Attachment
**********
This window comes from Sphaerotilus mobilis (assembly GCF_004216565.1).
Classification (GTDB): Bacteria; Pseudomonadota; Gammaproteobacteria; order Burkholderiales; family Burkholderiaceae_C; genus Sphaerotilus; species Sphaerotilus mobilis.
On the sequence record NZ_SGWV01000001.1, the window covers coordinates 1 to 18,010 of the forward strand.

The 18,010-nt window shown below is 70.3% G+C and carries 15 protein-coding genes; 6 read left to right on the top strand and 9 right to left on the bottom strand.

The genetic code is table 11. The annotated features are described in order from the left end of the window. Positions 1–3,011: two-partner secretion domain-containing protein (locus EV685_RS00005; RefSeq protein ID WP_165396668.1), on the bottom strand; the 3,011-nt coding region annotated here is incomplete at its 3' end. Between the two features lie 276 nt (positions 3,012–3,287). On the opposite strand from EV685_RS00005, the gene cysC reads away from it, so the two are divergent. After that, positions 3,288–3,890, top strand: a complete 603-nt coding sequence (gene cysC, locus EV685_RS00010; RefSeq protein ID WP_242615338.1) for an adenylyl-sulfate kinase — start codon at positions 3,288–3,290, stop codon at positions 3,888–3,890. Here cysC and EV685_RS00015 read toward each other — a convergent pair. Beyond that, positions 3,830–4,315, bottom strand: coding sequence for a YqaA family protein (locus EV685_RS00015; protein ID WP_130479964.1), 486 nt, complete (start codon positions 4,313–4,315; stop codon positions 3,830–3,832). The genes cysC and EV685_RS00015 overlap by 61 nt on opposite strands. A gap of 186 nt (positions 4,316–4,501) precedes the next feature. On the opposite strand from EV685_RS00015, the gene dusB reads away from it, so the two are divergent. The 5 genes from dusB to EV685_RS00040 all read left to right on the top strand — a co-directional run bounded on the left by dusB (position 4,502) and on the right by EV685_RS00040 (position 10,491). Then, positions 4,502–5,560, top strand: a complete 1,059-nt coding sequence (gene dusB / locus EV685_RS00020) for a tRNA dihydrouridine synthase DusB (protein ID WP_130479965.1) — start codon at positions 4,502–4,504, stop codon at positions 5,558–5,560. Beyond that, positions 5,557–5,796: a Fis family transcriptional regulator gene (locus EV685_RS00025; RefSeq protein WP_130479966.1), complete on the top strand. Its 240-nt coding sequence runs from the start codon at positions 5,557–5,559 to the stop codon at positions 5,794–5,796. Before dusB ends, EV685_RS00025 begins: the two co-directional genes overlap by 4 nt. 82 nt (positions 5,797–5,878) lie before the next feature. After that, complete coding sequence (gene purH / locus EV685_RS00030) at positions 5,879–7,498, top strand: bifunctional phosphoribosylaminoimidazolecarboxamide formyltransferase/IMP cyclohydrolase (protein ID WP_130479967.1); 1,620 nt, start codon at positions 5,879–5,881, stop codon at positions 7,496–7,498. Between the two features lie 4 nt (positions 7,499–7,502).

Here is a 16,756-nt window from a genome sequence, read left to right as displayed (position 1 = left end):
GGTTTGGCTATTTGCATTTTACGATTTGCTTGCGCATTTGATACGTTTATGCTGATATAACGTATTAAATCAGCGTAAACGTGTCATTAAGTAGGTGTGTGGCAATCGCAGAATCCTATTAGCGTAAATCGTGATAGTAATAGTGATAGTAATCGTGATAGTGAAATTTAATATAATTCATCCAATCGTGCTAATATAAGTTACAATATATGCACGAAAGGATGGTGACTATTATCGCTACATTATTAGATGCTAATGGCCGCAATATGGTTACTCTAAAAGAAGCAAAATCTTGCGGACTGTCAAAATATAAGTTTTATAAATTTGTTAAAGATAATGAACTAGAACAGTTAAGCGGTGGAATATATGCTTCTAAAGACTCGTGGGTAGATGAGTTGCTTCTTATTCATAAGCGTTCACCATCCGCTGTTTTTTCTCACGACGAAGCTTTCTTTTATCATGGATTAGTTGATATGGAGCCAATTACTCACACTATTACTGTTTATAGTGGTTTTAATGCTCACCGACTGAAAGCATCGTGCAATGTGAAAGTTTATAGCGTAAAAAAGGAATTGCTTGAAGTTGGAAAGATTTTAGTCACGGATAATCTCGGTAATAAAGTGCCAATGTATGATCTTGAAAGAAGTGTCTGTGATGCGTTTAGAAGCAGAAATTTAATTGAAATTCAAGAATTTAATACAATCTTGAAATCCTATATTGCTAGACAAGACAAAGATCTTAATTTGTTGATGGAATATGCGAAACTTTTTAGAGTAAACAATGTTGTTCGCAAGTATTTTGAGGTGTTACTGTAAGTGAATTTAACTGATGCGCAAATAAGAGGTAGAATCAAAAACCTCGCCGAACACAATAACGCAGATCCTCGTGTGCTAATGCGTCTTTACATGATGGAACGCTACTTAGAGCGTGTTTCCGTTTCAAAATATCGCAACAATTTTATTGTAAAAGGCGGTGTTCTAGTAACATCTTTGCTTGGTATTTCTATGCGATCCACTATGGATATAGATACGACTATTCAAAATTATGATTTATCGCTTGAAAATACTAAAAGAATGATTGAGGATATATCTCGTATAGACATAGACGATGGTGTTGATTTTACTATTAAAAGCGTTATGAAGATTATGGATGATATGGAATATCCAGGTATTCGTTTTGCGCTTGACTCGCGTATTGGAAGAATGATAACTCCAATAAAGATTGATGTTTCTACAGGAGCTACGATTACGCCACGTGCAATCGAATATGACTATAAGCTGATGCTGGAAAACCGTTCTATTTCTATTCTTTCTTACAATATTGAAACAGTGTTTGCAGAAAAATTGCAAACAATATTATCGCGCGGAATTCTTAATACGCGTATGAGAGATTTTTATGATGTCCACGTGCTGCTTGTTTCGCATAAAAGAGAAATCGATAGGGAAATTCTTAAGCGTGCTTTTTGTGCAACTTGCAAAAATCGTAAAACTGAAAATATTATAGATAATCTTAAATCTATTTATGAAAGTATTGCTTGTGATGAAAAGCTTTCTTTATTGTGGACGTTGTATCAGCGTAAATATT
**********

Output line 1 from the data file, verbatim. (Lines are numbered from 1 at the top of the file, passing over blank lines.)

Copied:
This window comes from Sphaerotilus mobilis (assembly GCF_004216565.1).